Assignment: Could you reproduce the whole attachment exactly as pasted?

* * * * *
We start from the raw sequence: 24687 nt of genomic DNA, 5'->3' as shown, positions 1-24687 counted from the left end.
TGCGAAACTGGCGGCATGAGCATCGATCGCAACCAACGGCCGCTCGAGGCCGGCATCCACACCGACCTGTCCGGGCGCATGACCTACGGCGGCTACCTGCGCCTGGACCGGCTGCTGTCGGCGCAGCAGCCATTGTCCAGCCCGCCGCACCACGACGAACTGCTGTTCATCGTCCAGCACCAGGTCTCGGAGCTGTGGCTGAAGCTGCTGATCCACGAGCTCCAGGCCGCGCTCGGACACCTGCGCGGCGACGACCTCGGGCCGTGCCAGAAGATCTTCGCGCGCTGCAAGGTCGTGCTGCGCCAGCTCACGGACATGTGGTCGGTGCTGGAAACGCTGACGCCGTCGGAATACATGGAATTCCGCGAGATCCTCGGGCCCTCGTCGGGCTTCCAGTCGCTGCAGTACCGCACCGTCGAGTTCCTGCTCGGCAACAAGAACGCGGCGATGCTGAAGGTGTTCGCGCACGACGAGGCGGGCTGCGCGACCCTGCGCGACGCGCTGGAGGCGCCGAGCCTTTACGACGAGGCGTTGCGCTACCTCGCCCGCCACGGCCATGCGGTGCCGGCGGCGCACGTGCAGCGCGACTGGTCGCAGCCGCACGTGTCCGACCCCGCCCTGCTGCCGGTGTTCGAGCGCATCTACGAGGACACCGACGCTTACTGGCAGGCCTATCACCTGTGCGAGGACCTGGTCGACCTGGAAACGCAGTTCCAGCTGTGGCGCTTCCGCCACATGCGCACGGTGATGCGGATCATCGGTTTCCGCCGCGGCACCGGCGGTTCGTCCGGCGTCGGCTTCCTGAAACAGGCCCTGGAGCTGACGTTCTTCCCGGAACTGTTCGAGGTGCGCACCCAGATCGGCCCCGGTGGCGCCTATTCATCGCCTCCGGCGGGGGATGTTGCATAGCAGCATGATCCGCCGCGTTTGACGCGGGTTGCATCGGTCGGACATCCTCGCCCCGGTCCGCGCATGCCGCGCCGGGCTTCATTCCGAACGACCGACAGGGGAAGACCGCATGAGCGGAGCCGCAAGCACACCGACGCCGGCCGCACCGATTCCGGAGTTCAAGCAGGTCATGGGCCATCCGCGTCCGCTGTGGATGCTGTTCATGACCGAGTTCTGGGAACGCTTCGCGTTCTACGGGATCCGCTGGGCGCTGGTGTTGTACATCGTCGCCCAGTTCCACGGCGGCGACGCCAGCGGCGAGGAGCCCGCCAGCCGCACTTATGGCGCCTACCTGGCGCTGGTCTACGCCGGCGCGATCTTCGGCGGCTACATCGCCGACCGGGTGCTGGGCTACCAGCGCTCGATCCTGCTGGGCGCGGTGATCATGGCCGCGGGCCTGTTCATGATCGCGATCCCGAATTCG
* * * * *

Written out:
We start from the raw sequence: 24687 nt of genomic DNA, 5'->3' as shown, positions 1-24687 counted from the left end.
TGCGAAACTGGCGGCATGAGCATCGATCGCAACCAACGGCCGCTCGAGGCCGGCATCCACACCGACCTGTCCGGGCGCATGACCTACGGCGGCTACCTGCGCCTGGACCGGCTGCTGTCGGCGCAGCAGCCATTGTCCAGCCCGCCGCACCACGACGAACTGCTGTTCATCGTCCAGCACCAGGTCTCGGAGCTGTGGCTGAAGCTGCTGATCCACGAGCTCCAGGCCGCGCTCGGACACCTGCGCGGCGACGACCTCGGGCCGTGCCAGAAGATCTTCGCGCGCTGCAAGGTCGTGCTGCGCCAGCTCACGGACATGTGGTCGGTGCTGGAAACGCTGACGCCGTCGGAATACATGGAATTCCGCGAGATCCTCGGGCCCTCGTCGGGCTTCCAGTCGCTGCAGTACCGCACCGTCGAGTTCCTGCTCGGCAACAAGAACGCGGCGATGCTGAAGGTGTTCGCGCACGACGAGGCGGGCTGCGCGACCCTGCGCGACGCGCTGGAGGCGCCGAGCCTTTACGACGAGGCGTTGCGCTACCTCGCCCGCCACGGCCATGCGGTGCCGGCGGCGCACGTGCAGCGCGACTGGTCGCAGCCGCACGTGTCCGACCCCGCCCTGCTGCCGGTGTTCGAGCGCATCTACGAGGACACCGACGCTTACTGGCAGGCCTATCACCTGTGCGAGGACCTGGTCGACCTGGAAACGCAGTTCCAGCTGTGGCGCTTCCGCCACATGCGCACGGTGATGCGGATCATCGGTTTCCGCCGCGGCACCGGCGGTTCGTCCGGCGTCGGCTTCCTGAAACAGGCCCTGGAGCTGACGTTCTTCCCGGAACTGTTCGAGGTGCGCACCCAGATCGGCCCCGGTGGCGCCTATTCATCGCCTCCGGCGGGGGATGTTGCATAGCAGCATGATCCGCCGCGTTTGACGCGGGTTGCATCGGTCGGACATCCTCGCCCCGGTCCGCGCATGCCGCGCCGGGCTTCATTCCGAACGACCGACAGGGGAAGACCGCATGAGCGGAGCCGCAAGCACACCGACGCCGGCCGCACCGATTCCGGAGTTCAAGCAGGTCATGGGCCATCCGCGTCCGCTGTGGATGCTGTTCATGACCGAGTTCTGGGAACGCTTCGCGTTCTACGGGATCCGCTGGGCGCTGGTGTTGTACATCGTCGCCCAGTTCCACGGCGGCGACGCCAGCGGCGAGGAGCCCGCCAGCCGCACTTATGGCGCCTACCTGGCGCTGGTCTACGCCGGCGCGATCTTCGGCGGCTACATCGCCGACCGGGTGCTGGGCTACCAGCGCTCGATCCTGCTGGGCGCGGTGATCATGGCCGCGGGCCTGTTCATGATCGCGATCCCGAATTCG